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ArchFan last won the day on June 17 2014

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  1. Monarch's comment prompts me to consider what I've noticed, as someone who enjoys all people. At ROD, the crowd I've seen (and I walk through there almost every day) is overall affluent looking. Even within that complex, different establishments seem to draw a different mix of demographics. Amorino and HopDoddy seem to be the most diverse ... a lot of folks of middle-eastern or far-eastern descent. A fair number of hispanics and african-americans ... as at The Tuck Room. The fancier restaurants, more anglo-americans or wealthy latin-americans, but not exclusively. If we were to focus the conversation on AA's, its interesting to me that some restaurants in the Galleria and inside-610 area draw a lot of upscale AA folks, but others are very white. It's curious ... sometimes I think its different tastes in food, other times it just seems that people feel more comfortable patronizing places where they feel like they don't stand out. Anyway ... feel free to comment, these are just my impressions.
  2. The former "tallest Holiday Inn in the world" may be there until it collapses under the weight of so much concrete and oxidizing rebar. Unfortunately for me, I won't live long enough to enjoy that sight :-)
  3. Another big building is nice, but I wish developers in the TMC area (as well as the rest of Houston) would lean more toward yielding facilities with more attractive designs, especially from a pedestrian's viewpoint. I am left feeling that the prevailing opinion is that the market here won't support anything better than the bland designs that are utilitarian, but also generally uninviting. I suppose I'm in the group of people that feels that the motivation to support innovative design in Houston died off after the oil bust of the 80s. Hines and a few other developers continue to do better-than-average stuff, but that is few and far between.
  4. I walk through ROD almost every day and I see more empty storefronts now. Which I expected. I want the project to succeed, but i think the path forward is more difficult than it would have been if the original developers had brought it to market earlier without scaling it back as they did. I am not privy to how the various business are doing, but it's obvious that some of the restaurants are drawing almost all the customer traffic. The high-end clothing and jewelry shops always look empty.
  5. I think the Downtown Living Initiative was (and is) a really good idea. A question in my mind regards whether it has built up the resident population downtown enough to support a lot of the things many of us would like to see created. In view of that, I think it would be risky to build tourist attractions too early in the overall process of reconstructing a vibrant downtown for Houston. People who visit one tourist attraction will want to have others easily accessible nearby, plus interesting places to eat that are open after the downtown workers get off work. We've improved in that regard, but downtown Houston (to me) doesn't offer as much to do as it did when I was a kid here in the 50s and 60s. I think the "Mercado del Sol" project east of downtown is an example of investing public + private money too early in a particular sector of the process. Perhaps the re-use of the Albert Thomas Convention Center is another example, but it does have a few surviving businesses. Discovery Green has been rather successful and (I think) hasn't been completely leveraged yet.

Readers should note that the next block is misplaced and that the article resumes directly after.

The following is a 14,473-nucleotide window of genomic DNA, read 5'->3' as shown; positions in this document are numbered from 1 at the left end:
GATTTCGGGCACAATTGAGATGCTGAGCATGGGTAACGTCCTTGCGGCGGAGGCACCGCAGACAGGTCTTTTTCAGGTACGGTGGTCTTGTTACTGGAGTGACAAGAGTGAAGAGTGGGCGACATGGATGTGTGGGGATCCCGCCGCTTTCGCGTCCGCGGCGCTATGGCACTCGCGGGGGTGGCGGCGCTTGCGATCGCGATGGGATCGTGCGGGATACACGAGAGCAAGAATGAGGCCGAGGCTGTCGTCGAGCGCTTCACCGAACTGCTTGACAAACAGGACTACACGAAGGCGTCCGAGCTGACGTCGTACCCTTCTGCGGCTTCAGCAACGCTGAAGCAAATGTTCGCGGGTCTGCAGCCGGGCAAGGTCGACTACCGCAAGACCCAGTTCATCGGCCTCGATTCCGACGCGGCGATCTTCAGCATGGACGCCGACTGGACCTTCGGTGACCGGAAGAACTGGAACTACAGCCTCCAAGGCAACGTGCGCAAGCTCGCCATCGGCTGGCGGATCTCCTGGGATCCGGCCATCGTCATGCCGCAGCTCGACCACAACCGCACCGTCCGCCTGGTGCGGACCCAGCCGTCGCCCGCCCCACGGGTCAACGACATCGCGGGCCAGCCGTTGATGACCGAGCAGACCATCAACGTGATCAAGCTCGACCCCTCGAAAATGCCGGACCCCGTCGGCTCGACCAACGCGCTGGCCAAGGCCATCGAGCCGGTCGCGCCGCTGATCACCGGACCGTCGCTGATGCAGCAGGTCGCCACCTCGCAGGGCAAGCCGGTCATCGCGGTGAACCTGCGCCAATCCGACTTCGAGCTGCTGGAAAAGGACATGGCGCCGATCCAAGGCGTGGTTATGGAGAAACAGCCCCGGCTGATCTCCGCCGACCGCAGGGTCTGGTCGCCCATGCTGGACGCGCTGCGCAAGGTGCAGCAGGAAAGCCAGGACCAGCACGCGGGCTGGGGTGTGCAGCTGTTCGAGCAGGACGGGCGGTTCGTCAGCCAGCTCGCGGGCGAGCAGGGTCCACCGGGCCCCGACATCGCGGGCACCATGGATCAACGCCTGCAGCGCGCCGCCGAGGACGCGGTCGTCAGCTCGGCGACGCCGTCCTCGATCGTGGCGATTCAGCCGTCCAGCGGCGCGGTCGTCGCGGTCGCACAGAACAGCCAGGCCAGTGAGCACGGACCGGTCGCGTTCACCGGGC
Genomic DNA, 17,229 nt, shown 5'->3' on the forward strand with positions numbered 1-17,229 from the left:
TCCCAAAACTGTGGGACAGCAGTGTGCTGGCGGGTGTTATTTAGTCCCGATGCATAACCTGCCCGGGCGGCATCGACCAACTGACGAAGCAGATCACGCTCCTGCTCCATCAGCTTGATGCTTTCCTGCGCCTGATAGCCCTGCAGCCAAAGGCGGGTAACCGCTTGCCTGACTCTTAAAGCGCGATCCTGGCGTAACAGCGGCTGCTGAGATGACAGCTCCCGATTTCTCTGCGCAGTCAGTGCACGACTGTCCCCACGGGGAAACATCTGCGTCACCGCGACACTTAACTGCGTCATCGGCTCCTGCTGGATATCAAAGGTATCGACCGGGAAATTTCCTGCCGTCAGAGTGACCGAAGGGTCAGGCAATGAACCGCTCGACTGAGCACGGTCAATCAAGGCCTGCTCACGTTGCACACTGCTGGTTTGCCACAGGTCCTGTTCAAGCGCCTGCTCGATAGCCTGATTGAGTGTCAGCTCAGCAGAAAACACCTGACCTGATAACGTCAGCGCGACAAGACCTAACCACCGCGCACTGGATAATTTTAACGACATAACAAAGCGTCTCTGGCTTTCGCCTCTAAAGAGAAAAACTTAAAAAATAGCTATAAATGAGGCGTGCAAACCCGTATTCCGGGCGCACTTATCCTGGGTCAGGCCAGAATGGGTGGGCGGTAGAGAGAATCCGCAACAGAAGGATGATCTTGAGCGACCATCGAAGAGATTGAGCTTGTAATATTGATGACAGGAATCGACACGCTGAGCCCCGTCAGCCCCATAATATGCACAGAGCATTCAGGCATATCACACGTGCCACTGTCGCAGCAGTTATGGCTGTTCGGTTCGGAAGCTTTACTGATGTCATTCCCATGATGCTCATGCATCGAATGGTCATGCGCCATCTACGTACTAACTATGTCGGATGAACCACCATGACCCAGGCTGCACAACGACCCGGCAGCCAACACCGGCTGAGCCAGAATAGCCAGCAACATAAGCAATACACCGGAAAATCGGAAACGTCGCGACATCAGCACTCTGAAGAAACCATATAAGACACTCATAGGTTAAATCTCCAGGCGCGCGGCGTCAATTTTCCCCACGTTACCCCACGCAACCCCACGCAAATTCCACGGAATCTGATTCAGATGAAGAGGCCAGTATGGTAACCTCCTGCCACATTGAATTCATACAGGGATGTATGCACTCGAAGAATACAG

6. I agree, it is nice to see an attractive replacement for a very ugly parking garage ... which IIRC replaced some cool old buildings that were there before. Also, its nice to see that Harvey is the general contractor for the new project, I've heard good things about them.
  7. I am glad to see that at least some developers are choosing designs that prevent otherwise-hideous parking structures from overwhelming the appearance of their projects. My local poster child for the opposite approach is the Aloft Hotel on Westheimer. Perhaps there are worse examples, but I drove by it again today and was still annoyed by it - the ugliest Aloft I've seen.
  8. Thanks for the additional information. I was just passing along a tidbit that a local developer mentioned to me. I think the article you linked was from 2016 and $550 million is a lot more than I would have guessed. In any case, I think that in the long run, this development will be good for Houston, especially if the 1 or 2 high-end hotels adjacent get built. However, I think it would also benefit by addressing one of my pet peeves, which is improving pedestrian access from the other side of 610. Better sidewalks on the inner-loop side would help, but the death-defying trek across 610 is daunting.